Mo. man walks Trail of Tears to preserve historyBy Renee JeanHe is a Comanche and a Kiowa, recreating a trail of Cherokee tears, but the names of the tribes are not the important thing, Ron Cooper says. The tears all had the same salt and copper tang, no matter which tribe shed them.
"The Trail of Tears is all part of the same story," Cooper says. "The Cherokee were not the only tribe to walk—and die—along the trail of tears. Many tribes were forced to take this way. Choctaws, Creeks, Seminoles, Chickasaws, and Cherokees."
The Trail of Tears is the story of Indian Removal. And it is, in its way, also the story of one Ron Cooper, a descendant of Kiowa and Comanche tribes, born and raised in Lawton, Oklahoma. He is 1/8 Kiowa and 3/8 Comanche.
Reading Bury My Heart at Wounded Knee
at 17 inspired Cooper:"Ever since reading that book, I have been learning whatever I can about all the different tribes, not just Comanche. And just relating it to why I'm walking this, I can relate to all the other tribes who struggled to keep their way of life alive. It didn't matter what part of the country they were in, what tribe they were. We had the same struggle. And so you have a Comanche walking the Cherokee Trail of Tears."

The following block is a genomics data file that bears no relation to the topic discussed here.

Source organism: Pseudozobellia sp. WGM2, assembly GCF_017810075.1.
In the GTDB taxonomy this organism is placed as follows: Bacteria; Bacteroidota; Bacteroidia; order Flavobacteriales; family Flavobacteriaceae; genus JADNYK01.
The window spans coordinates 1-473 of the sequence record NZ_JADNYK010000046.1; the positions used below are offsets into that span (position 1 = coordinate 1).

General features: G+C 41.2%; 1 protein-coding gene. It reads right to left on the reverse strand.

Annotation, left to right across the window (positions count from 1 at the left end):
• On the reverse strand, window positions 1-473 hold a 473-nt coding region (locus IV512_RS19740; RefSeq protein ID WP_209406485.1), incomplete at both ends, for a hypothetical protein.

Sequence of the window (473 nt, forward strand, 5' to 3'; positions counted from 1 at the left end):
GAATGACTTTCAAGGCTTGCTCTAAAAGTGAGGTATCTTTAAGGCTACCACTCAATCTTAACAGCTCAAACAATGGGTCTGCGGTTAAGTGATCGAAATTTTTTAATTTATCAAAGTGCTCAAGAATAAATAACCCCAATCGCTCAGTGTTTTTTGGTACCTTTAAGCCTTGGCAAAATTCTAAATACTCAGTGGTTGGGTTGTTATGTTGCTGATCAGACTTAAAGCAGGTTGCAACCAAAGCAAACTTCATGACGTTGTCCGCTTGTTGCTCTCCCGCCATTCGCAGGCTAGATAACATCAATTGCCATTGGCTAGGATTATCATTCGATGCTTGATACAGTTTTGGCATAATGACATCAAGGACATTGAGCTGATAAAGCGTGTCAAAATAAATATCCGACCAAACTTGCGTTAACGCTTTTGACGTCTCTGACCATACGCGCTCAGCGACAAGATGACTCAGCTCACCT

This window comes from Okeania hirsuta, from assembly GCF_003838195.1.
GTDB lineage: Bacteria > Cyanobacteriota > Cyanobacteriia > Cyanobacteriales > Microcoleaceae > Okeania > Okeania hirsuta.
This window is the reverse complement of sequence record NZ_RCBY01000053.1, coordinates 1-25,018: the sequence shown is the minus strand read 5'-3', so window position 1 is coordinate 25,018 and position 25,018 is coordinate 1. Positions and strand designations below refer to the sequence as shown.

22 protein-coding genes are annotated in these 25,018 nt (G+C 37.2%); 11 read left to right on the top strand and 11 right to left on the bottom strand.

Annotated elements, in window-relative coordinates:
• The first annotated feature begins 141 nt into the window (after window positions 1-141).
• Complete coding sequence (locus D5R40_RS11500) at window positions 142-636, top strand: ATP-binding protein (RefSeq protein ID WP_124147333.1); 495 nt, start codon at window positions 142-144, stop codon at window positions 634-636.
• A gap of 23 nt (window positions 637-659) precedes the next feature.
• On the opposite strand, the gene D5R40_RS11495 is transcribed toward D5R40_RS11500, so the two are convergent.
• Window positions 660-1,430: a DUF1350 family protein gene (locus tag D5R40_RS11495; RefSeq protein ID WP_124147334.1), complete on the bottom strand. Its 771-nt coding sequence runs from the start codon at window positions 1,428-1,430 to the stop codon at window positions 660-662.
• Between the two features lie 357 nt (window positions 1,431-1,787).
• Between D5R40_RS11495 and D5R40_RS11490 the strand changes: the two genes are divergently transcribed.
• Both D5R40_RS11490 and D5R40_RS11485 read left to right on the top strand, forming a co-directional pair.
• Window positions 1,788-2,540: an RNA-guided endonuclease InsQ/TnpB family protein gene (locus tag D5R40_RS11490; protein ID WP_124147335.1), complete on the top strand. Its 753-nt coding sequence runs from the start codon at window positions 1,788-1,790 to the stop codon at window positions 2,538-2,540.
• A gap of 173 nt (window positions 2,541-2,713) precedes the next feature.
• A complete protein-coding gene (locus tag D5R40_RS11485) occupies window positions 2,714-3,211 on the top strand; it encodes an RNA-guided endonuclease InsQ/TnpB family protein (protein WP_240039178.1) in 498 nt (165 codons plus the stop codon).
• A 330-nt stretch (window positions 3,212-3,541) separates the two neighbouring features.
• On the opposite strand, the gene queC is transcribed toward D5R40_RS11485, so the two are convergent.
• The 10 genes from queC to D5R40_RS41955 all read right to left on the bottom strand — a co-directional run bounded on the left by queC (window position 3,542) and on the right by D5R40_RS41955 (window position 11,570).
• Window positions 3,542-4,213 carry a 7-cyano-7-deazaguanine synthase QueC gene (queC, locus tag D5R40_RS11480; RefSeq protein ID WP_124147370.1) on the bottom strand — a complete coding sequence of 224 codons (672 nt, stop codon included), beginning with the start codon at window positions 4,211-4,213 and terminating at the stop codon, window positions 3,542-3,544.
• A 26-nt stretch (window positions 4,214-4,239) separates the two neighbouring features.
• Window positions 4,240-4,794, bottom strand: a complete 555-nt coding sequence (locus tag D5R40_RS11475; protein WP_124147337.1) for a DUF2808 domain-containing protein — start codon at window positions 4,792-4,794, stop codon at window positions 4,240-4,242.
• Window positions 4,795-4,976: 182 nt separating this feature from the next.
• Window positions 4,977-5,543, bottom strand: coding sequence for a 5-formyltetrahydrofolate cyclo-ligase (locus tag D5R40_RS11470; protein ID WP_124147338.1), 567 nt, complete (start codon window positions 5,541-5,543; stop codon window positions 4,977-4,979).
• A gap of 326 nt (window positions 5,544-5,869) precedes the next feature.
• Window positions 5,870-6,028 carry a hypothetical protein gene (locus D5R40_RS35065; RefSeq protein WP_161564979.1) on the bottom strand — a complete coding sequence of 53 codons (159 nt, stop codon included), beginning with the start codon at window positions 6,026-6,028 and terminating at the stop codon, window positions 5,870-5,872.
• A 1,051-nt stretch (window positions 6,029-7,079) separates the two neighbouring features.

The northern route of the Trail of Tears went through Libertyville, Farmington and Doe Run, then meandered a little bit south of Bismarck on its way to Steelville. The northern route that Cooper is walking covers 835 miles in all.
Comment: For more on the subject, see Remember the Removal 2010
and Trail of Tears Bike Ride
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